Review: Gun Metal

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Giant mechs have always been a staple of gaming, from BattleTech all the way to Titanfall. The greatest entries in this armored pantheon usually had a talent for making you feel the weight and power of your mech as you stomped on tanks and lobbed mortars into other less fortunate mechs. The less great entries treated their subject more like a regular shooter that just happened to be huge, taking a more arcadey approach to enormous metallic combat. That’s where you’ll find Gun Metal, a dated offering in the mech genre that doesn’t offer much beyond the most basic stomping, flying, and shooting you’d expect from anything involving giant robots.

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I know there’s a story in here somewhere, but unless you’re super stoked about sitting through early 2000’s budget CGI you’re probably going to skip it. I’m pretty sure you’re on another planet, judging by the space dinosaur farms, and you’ve got some colonies that bad guys want to explode. Fortunately your side has pulled ahead in the giant robot arms race with the Havok Suit, a Macross-style transforming robot fighter jet that packs more firepower than everyone else on the planet combined. With plenty of guns and mobility at your command, it’s up to you to save a bunch of presumably good guys from the presumably bad guys.

Every one of the game’s 14 missions drops you into an open map of fields, hills, valleys, and mountains to navigate in your transforming suit. Objectives can range from search and destroy to defense to the dreaded escort, but no matter what the briefing tells you your job is to destroy every enemy you see. Your suit is equipped with machine guns and homing missiles, and as you progress you’ll unlock additional weapons like flak cannons and lumbering torpedoes to help with heavier enemies. Robot form is ground-bound and slow but has shields, while jet form is faster through the air but takes more damage and can’t stop moving. Make no mistake, you’ll need both forms to take down the scattered targets in each mission.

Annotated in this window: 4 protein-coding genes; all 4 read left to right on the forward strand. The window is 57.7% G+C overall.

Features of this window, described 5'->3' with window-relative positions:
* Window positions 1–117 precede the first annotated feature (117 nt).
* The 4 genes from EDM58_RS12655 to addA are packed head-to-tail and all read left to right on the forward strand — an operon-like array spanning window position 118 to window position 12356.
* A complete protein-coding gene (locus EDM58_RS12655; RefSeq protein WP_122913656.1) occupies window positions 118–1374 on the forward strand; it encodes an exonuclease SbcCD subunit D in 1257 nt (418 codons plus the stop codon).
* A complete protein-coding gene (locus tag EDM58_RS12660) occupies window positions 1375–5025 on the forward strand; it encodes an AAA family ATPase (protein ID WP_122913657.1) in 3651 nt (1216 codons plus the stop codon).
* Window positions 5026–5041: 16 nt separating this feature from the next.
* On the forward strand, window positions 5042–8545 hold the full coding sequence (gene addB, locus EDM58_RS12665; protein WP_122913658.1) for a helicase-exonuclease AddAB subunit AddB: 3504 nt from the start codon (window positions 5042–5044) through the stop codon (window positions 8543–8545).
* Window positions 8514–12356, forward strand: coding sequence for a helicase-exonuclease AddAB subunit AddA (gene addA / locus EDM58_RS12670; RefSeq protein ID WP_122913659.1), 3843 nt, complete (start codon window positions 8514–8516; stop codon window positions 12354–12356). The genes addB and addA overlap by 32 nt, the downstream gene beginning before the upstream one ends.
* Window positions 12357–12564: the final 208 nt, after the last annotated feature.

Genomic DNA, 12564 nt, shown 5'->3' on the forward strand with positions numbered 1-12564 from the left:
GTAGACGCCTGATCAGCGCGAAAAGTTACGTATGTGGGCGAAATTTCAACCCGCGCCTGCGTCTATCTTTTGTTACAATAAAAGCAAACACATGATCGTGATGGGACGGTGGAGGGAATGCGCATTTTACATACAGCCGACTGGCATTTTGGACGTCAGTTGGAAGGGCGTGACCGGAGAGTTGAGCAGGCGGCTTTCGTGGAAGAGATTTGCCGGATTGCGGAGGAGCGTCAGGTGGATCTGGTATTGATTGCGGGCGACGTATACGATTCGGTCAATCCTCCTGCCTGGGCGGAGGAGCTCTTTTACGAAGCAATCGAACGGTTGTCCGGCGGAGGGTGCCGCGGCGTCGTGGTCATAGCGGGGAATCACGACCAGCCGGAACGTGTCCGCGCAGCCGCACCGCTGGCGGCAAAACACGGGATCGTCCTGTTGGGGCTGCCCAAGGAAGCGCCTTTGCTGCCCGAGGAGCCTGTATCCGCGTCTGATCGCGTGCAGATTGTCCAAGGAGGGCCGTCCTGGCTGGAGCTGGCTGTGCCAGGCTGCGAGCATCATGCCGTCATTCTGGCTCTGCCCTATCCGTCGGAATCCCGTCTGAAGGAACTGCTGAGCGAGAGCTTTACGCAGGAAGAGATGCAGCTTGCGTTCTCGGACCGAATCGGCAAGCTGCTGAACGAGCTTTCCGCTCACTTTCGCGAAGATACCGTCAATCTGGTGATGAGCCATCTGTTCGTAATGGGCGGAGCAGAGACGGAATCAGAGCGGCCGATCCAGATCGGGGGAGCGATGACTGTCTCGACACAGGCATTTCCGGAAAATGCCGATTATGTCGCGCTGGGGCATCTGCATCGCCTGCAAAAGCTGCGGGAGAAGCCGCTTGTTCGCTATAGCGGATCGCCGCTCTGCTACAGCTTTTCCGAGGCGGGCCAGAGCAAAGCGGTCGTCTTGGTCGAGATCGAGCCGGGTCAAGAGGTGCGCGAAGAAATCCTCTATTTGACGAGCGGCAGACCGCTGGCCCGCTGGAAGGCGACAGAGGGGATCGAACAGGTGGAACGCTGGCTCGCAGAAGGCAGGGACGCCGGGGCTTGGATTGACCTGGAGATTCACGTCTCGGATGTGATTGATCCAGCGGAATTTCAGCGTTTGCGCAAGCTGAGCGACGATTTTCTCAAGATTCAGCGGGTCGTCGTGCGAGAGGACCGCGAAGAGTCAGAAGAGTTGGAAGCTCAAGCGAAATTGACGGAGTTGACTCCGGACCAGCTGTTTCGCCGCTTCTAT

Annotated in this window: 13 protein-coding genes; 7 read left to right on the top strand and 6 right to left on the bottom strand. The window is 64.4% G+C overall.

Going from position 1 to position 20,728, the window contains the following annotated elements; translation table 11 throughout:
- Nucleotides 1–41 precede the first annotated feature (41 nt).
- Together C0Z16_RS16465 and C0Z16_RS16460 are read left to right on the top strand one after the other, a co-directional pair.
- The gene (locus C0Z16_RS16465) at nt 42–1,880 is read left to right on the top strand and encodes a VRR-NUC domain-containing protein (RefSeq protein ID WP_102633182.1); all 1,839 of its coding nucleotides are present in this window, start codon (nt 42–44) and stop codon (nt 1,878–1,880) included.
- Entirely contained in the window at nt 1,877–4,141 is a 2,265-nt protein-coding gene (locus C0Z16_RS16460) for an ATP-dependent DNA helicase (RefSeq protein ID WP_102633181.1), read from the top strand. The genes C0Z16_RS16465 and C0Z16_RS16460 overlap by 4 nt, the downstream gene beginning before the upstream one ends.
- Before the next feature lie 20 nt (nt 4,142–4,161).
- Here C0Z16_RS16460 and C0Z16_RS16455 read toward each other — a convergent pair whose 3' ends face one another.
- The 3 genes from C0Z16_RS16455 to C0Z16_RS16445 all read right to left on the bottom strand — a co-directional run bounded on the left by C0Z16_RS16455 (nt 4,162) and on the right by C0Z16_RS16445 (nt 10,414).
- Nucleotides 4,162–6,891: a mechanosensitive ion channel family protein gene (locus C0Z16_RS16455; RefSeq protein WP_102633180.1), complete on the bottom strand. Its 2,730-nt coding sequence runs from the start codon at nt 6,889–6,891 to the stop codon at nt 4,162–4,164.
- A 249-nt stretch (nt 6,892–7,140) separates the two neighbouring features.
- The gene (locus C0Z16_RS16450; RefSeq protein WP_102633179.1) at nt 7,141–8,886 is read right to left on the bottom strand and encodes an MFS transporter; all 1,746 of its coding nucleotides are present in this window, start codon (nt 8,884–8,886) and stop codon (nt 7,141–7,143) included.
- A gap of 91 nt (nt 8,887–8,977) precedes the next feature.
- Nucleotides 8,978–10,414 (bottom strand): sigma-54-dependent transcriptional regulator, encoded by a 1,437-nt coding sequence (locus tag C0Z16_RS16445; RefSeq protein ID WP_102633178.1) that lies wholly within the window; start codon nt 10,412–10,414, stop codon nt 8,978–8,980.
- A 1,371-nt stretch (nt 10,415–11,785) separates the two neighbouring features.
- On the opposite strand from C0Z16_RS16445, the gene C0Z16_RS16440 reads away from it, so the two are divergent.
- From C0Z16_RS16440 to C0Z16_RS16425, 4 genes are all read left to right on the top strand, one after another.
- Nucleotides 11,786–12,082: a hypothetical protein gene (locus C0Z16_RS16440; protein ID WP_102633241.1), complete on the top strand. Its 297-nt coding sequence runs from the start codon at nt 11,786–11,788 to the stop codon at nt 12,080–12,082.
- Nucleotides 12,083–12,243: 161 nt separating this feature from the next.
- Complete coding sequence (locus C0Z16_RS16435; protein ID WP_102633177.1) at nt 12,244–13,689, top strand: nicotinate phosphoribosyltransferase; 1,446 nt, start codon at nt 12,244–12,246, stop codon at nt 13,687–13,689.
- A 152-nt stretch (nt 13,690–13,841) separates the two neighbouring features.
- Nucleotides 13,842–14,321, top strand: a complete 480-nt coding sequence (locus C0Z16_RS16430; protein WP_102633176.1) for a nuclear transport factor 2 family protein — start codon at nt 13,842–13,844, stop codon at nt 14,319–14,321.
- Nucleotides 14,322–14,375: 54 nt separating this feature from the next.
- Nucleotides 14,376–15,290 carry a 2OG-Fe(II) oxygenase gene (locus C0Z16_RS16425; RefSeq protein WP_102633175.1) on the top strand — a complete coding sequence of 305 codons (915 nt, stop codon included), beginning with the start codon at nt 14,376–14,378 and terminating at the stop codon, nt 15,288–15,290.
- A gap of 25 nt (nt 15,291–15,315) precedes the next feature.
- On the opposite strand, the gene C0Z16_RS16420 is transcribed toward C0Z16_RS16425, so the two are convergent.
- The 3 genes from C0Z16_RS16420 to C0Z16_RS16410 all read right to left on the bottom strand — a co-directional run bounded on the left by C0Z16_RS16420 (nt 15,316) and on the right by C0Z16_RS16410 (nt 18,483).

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At first blush there’s a certain retro charm to crashing about and blowing up chunky sci-fi enemies. There’s not a lot of detail to them or the landscapes but you can stomp through farmland and coastal regions and river valleys as you blast foes. Aside from some super annoying lens flare when facing the sun the graphics are fine and the sound design does its job, but real fast you’re going to realize that what you’ve seen in the first ten minutes is about all there is. Like I said, objectives may change but you’ll always be blasting the same enemies, just in different locations with different levels of urgency.

It’s the retro design that ultimately drags this one down, despite the retro action being up to par. Some objectives are braindead easy and obvious, while others in the same mission might be borderline impossible unless you anticipate them coming up. The fourth mission has you defend a base until it powers up its weapons, which is incredibly simple using the jet to strafe waves before they get anywhere near the target. After 5-10 minutes of that you have to thwart a surprise attack on another base by four extremely heavy enemies. I saw this coming and started on it before I was instructed to and still failed, forcing me to restart the entire 15-minute mission.

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And that wasn’t even the escort mission. Other aggravations are sure to crop up, like how it’s impossible to tell what condition your mission-critical targets are or how there are no throttle controls for jet form or how you can’t really free aim in robot form. There’s very little feedback on hits or damage as well, so enemies can go from harmlessly plinking away to suddenly destroying you. The controls themselves will need to be remapped if you use a controller since this game predates most modern ones, and even then it’s kind of a pain to switch between your weapons or use your mobility to the fullest. It works, it’s just not great and can be a little annoying. And that’s Gun Metal in a nutshell, really, a competent shooter without much compelling about it, and with enough little annoyances to really limit its appeal.

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